return value;  
    }  
}  

These images are just resources to the project and we can return a BitmapImage bound to the Source property on an Image control in our datagrid. The next step is to customize the cell content by using a template column (DataGridTemplateColumn). Template columns allow you to have full control over the appearance of a column’s cells. The CellTemplate property is the most common property that you’ll set, but there’s also the CellEditingTemplate which can be used to provide custom cell editors. Here is a template column that displays an Image control. The image is bound to the bool? field from my data source, and the converter is used to transform the underlying values into a more visually appealing solution.

<c1:DataGridTemplateColumn Width="32">
     <c1:DataGridTemplateColumn.Header>
         <Image Source="/Resources/ico13_16x-mail.png" Width="16"/>
     </c1:DataGridTemplateColumn.Header>
     <c1:DataGridTemplateColumn.CellTemplate>
         <DataTemplate>
             <Image Source="{Binding Read, Converter={StaticResource readIconConverter}}" Width="20" />
         </DataTemplate>
     </c1:DataGridTemplateColumn.CellTemplate>
 </c1:DataGridTemplateColumn>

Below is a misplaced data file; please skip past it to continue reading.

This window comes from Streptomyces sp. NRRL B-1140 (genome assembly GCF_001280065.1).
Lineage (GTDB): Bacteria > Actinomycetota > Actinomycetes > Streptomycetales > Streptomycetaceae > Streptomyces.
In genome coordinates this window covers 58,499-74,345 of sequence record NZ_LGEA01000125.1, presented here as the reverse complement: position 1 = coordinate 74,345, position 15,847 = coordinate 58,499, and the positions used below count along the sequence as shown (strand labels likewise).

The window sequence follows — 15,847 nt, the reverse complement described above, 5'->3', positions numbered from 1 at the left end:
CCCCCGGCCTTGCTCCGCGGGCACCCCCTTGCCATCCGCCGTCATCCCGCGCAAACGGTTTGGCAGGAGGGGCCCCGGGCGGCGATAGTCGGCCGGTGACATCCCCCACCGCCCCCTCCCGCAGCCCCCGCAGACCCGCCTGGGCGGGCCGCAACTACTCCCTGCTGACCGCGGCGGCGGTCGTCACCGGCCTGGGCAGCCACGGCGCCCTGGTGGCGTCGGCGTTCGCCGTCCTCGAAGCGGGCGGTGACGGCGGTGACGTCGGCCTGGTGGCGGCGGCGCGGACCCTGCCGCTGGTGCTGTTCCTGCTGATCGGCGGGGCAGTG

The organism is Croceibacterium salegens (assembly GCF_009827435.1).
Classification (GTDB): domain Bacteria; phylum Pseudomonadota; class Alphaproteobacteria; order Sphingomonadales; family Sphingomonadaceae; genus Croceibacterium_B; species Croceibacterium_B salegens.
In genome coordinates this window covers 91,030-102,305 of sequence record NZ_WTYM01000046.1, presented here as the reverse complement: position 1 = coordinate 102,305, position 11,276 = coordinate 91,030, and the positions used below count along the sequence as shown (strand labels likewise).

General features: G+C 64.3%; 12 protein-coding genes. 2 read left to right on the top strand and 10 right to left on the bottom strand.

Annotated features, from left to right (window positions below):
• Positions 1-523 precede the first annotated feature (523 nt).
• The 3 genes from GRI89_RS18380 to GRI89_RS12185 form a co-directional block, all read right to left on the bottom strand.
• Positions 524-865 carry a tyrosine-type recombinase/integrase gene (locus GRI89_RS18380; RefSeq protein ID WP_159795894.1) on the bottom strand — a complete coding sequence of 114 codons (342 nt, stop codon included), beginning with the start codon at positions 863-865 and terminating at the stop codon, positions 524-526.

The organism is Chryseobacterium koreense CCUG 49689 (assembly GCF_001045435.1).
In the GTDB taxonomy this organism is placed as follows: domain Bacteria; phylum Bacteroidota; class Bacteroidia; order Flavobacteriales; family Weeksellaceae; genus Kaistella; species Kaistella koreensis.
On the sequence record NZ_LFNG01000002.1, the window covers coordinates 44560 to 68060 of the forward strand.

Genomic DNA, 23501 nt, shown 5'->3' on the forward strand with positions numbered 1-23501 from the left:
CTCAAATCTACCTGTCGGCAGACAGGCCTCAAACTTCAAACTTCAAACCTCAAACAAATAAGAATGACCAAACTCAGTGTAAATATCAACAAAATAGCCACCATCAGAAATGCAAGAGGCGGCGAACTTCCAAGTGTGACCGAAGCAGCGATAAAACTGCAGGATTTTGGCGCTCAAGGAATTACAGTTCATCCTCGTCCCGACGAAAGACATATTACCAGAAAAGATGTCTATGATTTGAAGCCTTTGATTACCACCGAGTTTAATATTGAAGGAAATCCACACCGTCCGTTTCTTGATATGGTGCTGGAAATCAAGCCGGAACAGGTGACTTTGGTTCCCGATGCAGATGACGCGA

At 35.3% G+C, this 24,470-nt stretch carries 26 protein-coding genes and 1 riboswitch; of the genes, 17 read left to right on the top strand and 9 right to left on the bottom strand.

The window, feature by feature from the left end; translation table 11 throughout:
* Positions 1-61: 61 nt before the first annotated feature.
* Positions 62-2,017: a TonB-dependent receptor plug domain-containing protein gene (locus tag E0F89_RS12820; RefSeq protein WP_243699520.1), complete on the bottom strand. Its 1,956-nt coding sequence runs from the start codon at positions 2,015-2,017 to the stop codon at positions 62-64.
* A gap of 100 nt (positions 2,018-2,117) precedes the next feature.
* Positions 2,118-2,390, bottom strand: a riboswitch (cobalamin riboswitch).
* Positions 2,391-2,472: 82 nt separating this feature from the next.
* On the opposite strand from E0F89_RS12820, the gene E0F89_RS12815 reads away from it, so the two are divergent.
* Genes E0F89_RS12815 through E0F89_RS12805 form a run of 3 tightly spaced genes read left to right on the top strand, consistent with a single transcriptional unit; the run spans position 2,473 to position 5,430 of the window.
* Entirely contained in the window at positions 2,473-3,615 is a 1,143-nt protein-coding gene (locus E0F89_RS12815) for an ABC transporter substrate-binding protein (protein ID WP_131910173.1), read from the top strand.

Note that we can also display an image in the column header very easily by just setting the Header property. No templates or converters are needed for such a simple task.

A Note about Resources

To use a converter like the above examples in XAML they must be instantiated in your Resources. This could be your application resources (App.xaml), your page’s resources (Window.Resources) or even within the UI control’s resources (C1DataGrid.Resources). It all depends on what you want the scope of the converter to be. Here we only need to use these converters within C1DataGrid so we can place it in the grid’s resources. Here is the complete XAML of our C1DataGrid with the converters defined.

<c1:C1DataGrid x:Name="c1DataGrid1"
               CanUserGroup="True"
               AutoGenerateColumns="False"
               HeadersVisibility="Column"
               IndentWidth="0">
    <c1:C1DataGrid.Resources>
        <local:MyFileSizeConverter x:Key="fileSizeConverter" />
        <local:ReadIconConverter x:Key="readIconConverter" />